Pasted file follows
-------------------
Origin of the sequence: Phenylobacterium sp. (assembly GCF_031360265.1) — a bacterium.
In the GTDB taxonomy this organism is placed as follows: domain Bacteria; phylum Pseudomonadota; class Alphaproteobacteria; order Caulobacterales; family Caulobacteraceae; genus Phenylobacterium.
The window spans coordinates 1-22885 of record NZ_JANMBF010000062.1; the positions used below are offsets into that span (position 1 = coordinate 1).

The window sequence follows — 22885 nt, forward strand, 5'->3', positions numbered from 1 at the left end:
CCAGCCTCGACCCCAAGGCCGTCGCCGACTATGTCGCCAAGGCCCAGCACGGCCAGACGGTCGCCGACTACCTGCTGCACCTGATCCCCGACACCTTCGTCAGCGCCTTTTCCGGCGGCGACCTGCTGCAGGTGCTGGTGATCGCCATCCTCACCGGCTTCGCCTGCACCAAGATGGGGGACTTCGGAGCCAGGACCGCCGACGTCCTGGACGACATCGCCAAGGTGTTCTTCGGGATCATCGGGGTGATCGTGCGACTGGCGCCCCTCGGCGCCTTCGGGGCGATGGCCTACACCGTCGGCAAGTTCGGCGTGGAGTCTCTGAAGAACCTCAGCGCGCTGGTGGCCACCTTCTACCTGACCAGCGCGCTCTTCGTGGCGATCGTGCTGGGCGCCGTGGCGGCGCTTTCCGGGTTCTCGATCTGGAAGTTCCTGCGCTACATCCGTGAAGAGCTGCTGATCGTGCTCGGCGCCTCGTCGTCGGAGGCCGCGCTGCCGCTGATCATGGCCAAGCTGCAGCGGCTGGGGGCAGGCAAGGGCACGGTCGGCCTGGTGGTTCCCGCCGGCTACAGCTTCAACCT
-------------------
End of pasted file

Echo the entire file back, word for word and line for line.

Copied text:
Origin of the sequence: Phenylobacterium sp. (assembly GCF_031360265.1) — a bacterium.
In the GTDB taxonomy this organism is placed as follows: domain Bacteria; phylum Pseudomonadota; class Alphaproteobacteria; order Caulobacterales; family Caulobacteraceae; genus Phenylobacterium.
The window spans coordinates 1-22885 of record NZ_JANMBF010000062.1; the positions used below are offsets into that span (position 1 = coordinate 1).

The window sequence follows — 22885 nt, forward strand, 5'->3', positions numbered from 1 at the left end:
CCAGCCTCGACCCCAAGGCCGTCGCCGACTATGTCGCCAAGGCCCAGCACGGCCAGACGGTCGCCGACTACCTGCTGCACCTGATCCCCGACACCTTCGTCAGCGCCTTTTCCGGCGGCGACCTGCTGCAGGTGCTGGTGATCGCCATCCTCACCGGCTTCGCCTGCACCAAGATGGGGGACTTCGGAGCCAGGACCGCCGACGTCCTGGACGACATCGCCAAGGTGTTCTTCGGGATCATCGGGGTGATCGTGCGACTGGCGCCCCTCGGCGCCTTCGGGGCGATGGCCTACACCGTCGGCAAGTTCGGCGTGGAGTCTCTGAAGAACCTCAGCGCGCTGGTGGCCACCTTCTACCTGACCAGCGCGCTCTTCGTGGCGATCGTGCTGGGCGCCGTGGCGGCGCTTTCCGGGTTCTCGATCTGGAAGTTCCTGCGCTACATCCGTGAAGAGCTGCTGATCGTGCTCGGCGCCTCGTCGTCGGAGGCCGCGCTGCCGCTGATCATGGCCAAGCTGCAGCGGCTGGGGGCAGGCAAGGGCACGGTCGGCCTGGTGGTTCCCGCCGGCTACAGCTTCAACCT